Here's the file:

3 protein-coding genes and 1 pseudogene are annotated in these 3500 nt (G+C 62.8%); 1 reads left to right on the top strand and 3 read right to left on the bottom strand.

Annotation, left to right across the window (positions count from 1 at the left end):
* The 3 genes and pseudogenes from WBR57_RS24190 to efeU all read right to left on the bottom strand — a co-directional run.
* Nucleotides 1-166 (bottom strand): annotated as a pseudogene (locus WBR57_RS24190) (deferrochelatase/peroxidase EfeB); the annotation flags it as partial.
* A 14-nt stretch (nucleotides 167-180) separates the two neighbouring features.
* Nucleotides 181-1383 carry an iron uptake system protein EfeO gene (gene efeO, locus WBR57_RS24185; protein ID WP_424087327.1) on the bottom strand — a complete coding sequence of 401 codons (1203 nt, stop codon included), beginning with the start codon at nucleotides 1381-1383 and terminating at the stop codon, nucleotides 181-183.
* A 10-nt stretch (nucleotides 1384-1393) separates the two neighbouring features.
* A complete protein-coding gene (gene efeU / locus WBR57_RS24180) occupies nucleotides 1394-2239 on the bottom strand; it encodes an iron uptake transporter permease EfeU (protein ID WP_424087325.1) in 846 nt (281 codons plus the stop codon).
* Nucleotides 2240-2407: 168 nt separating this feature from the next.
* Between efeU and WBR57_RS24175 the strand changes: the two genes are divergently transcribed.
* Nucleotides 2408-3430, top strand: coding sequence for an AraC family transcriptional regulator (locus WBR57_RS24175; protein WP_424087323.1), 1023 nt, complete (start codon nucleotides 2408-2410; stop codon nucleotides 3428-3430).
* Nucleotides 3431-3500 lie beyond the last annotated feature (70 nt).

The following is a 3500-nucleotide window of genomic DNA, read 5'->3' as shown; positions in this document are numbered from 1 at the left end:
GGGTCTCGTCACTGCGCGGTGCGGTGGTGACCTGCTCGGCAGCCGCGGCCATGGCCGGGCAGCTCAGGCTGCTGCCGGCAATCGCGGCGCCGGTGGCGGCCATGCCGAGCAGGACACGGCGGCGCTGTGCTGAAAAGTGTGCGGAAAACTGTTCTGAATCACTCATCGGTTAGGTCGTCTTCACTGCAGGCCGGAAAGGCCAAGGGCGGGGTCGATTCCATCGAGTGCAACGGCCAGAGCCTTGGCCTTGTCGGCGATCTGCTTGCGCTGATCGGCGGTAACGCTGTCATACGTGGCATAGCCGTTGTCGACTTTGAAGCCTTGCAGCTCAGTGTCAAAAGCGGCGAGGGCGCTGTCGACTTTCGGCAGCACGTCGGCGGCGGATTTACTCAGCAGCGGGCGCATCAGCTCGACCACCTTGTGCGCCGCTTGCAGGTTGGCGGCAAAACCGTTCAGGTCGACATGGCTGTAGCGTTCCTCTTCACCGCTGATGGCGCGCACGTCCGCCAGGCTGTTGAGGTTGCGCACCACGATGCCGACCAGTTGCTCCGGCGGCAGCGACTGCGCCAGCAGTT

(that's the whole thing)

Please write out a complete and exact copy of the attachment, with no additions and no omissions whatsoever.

3 protein-coding genes and 1 pseudogene are annotated in these 3500 nt (G+C 62.8%); 1 reads left to right on the top strand and 3 read right to left on the bottom strand.

Annotation, left to right across the window (positions count from 1 at the left end):
* The 3 genes and pseudogenes from WBR57_RS24190 to efeU all read right to left on the bottom strand — a co-directional run.
* Nucleotides 1-166 (bottom strand): annotated as a pseudogene (locus WBR57_RS24190) (deferrochelatase/peroxidase EfeB); the annotation flags it as partial.
* A 14-nt stretch (nucleotides 167-180) separates the two neighbouring features.
* Nucleotides 181-1383 carry an iron uptake system protein EfeO gene (gene efeO, locus WBR57_RS24185; protein ID WP_424087327.1) on the bottom strand — a complete coding sequence of 401 codons (1203 nt, stop codon included), beginning with the start codon at nucleotides 1381-1383 and terminating at the stop codon, nucleotides 181-183.
* A 10-nt stretch (nucleotides 1384-1393) separates the two neighbouring features.
* A complete protein-coding gene (gene efeU / locus WBR57_RS24180) occupies nucleotides 1394-2239 on the bottom strand; it encodes an iron uptake transporter permease EfeU (protein ID WP_424087325.1) in 846 nt (281 codons plus the stop codon).
* Nucleotides 2240-2407: 168 nt separating this feature from the next.
* Between efeU and WBR57_RS24175 the strand changes: the two genes are divergently transcribed.
* Nucleotides 2408-3430, top strand: coding sequence for an AraC family transcriptional regulator (locus WBR57_RS24175; protein WP_424087323.1), 1023 nt, complete (start codon nucleotides 2408-2410; stop codon nucleotides 3428-3430).
* Nucleotides 3431-3500 lie beyond the last annotated feature (70 nt).

The following is a 3500-nucleotide window of genomic DNA, read 5'->3' as shown; positions in this document are numbered from 1 at the left end:
GGGTCTCGTCACTGCGCGGTGCGGTGGTGACCTGCTCGGCAGCCGCGGCCATGGCCGGGCAGCTCAGGCTGCTGCCGGCAATCGCGGCGCCGGTGGCGGCCATGCCGAGCAGGACACGGCGGCGCTGTGCTGAAAAGTGTGCGGAAAACTGTTCTGAATCACTCATCGGTTAGGTCGTCTTCACTGCAGGCCGGAAAGGCCAAGGGCGGGGTCGATTCCATCGAGTGCAACGGCCAGAGCCTTGGCCTTGTCGGCGATCTGCTTGCGCTGATCGGCGGTAACGCTGTCATACGTGGCATAGCCGTTGTCGACTTTGAAGCCTTGCAGCTCAGTGTCAAAAGCGGCGAGGGCGCTGTCGACTTTCGGCAGCACGTCGGCGGCGGATTTACTCAGCAGCGGGCGCATCAGCTCGACCACCTTGTGCGCCGCTTGCAGGTTGGCGGCAAAACCGTTCAGGTCGACATGGCTGTAGCGTTCCTCTTCACCGCTGATGGCGCGCACGTCCGCCAGGCTGTTGAGGTTGCGCACCACGATGCCGACCAGTTGCTCCGGCGGCAGCGACTGCGCCAGCAGTT